One of the best ways to keep New Year’s resolutions is to activate both your conscious and your unconscious mind to help you to achieve them.
To do this, you have to learn to positively use your imagination. You need to allow yourself to do a bit of daydreaming and visualise yourself achieving your goal. This activates the occipital lobe of the brain, releasing dopamine and keeping motivation high.
Stepping out of your comfort zone
It certainly helps too, to have clarity about your goal to overcome those moments when the switch- cost effect begins to kick in, as you try to behave in a different way and encounter the kind of internal resistance which can cause real emotional distress.
Stepping outside your comfort zone instigates the kind of neurological change we are biologically conditioned to avoid. Sometimes it can feel as though you have your foot on the gas and the brake at the same time.
Setting a resolution or a goal causes excitement, but it can also produce quite a lot of anxiety too.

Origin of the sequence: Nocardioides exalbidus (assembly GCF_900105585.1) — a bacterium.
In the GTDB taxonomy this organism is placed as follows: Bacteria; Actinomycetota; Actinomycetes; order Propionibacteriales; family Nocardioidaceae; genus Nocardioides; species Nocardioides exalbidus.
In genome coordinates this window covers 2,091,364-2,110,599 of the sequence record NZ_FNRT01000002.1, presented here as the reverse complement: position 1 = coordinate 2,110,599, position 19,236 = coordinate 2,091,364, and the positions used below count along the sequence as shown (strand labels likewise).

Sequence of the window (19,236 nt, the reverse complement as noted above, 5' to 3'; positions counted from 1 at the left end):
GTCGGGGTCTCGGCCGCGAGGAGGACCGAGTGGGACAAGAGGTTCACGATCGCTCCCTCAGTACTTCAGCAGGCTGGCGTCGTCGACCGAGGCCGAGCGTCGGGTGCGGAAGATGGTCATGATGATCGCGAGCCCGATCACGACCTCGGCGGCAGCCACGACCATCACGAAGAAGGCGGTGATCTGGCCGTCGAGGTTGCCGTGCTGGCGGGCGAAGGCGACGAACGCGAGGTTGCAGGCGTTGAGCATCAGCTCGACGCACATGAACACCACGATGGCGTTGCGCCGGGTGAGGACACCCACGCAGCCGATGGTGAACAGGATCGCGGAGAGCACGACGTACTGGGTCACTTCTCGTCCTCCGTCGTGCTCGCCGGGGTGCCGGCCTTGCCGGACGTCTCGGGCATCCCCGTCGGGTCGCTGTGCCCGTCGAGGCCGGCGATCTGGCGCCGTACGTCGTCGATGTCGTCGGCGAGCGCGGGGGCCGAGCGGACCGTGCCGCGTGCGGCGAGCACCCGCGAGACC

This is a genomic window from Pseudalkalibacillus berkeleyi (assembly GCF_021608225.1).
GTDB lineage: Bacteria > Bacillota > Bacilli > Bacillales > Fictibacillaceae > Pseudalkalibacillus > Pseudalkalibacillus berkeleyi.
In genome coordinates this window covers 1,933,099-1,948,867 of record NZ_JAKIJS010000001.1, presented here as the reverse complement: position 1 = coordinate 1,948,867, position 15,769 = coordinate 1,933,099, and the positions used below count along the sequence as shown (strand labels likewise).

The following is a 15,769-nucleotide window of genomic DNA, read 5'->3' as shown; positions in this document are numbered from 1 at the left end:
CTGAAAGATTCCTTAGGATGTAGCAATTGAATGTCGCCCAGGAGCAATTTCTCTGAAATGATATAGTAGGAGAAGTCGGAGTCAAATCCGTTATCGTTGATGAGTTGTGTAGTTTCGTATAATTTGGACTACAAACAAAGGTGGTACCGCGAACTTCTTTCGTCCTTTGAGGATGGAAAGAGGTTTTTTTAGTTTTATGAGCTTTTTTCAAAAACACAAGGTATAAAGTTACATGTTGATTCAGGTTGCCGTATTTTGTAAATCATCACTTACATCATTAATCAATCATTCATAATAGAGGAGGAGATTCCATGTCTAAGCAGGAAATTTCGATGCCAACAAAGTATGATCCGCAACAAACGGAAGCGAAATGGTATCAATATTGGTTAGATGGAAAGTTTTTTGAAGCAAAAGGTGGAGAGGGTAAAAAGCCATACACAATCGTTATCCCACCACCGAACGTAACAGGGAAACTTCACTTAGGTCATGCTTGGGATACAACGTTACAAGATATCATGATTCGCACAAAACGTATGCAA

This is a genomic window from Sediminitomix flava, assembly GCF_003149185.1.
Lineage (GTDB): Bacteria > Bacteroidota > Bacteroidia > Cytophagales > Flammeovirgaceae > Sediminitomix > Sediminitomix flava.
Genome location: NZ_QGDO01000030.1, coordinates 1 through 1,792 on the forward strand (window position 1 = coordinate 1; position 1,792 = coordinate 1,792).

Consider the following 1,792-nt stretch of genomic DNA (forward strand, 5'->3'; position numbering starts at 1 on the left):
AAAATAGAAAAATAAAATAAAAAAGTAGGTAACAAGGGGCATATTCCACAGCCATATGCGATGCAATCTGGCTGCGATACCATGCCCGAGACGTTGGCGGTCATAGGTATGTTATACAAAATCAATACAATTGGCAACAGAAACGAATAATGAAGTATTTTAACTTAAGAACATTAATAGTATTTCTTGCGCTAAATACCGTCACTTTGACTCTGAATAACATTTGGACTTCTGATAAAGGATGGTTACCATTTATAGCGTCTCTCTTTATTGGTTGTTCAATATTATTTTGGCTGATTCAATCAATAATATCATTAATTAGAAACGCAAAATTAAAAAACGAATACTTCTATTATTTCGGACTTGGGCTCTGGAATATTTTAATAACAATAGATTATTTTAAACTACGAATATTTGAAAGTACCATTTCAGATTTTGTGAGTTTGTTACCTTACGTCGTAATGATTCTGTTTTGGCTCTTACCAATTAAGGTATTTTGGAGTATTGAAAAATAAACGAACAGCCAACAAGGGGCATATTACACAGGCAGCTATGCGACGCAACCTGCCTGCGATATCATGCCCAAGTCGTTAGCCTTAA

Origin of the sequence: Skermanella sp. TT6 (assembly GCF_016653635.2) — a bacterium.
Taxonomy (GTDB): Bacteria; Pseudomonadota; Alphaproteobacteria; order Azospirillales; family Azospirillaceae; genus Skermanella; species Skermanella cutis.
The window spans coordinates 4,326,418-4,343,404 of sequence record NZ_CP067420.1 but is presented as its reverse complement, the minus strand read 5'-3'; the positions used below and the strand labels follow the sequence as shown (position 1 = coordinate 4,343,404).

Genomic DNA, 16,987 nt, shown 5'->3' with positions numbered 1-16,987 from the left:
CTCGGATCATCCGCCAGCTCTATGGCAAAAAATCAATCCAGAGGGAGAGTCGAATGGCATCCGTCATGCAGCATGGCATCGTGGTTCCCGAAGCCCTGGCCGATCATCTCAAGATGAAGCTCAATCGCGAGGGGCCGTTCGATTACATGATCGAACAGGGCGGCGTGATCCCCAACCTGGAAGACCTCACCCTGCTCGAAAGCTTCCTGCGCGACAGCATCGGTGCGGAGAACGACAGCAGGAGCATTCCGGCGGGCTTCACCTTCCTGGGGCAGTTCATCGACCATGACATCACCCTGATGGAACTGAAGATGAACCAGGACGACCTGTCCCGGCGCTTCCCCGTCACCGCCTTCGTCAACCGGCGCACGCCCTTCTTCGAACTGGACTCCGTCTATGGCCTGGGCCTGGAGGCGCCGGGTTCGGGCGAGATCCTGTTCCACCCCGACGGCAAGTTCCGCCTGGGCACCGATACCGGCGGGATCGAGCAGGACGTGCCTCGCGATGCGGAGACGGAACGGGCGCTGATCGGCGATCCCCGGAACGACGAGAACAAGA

A message to myself
When it comes to harnessing motivation for change, it might be worth asking yourself these questions:
• How will I feel in 20 years time if I don’t make this change now?
• If not now, when?
In your imagination, you can time travel even further forward, and think of you as a much older version of yourself. Now ask yourself:
• What do I wish I had done back then?
• What fears or anxieties should I have set aside?
• What is the message that older me would like to send to the younger version of myself?
We can all gain wisdom from our older, wiser self when we consider the bigger questions ‘who is it I want to be?’ and ‘what do I want my life to represent?’
Don’t let fear return you to the safety zone. When it comes to setting goals and making change happen, don’t be content to just be a window shopper. Walk right in and commit to making a purchase.
Once you’re committed, you will do whatever it takes and you’ll take action daily, creating consistent habits of doing the right thing, at the right time and in the right order.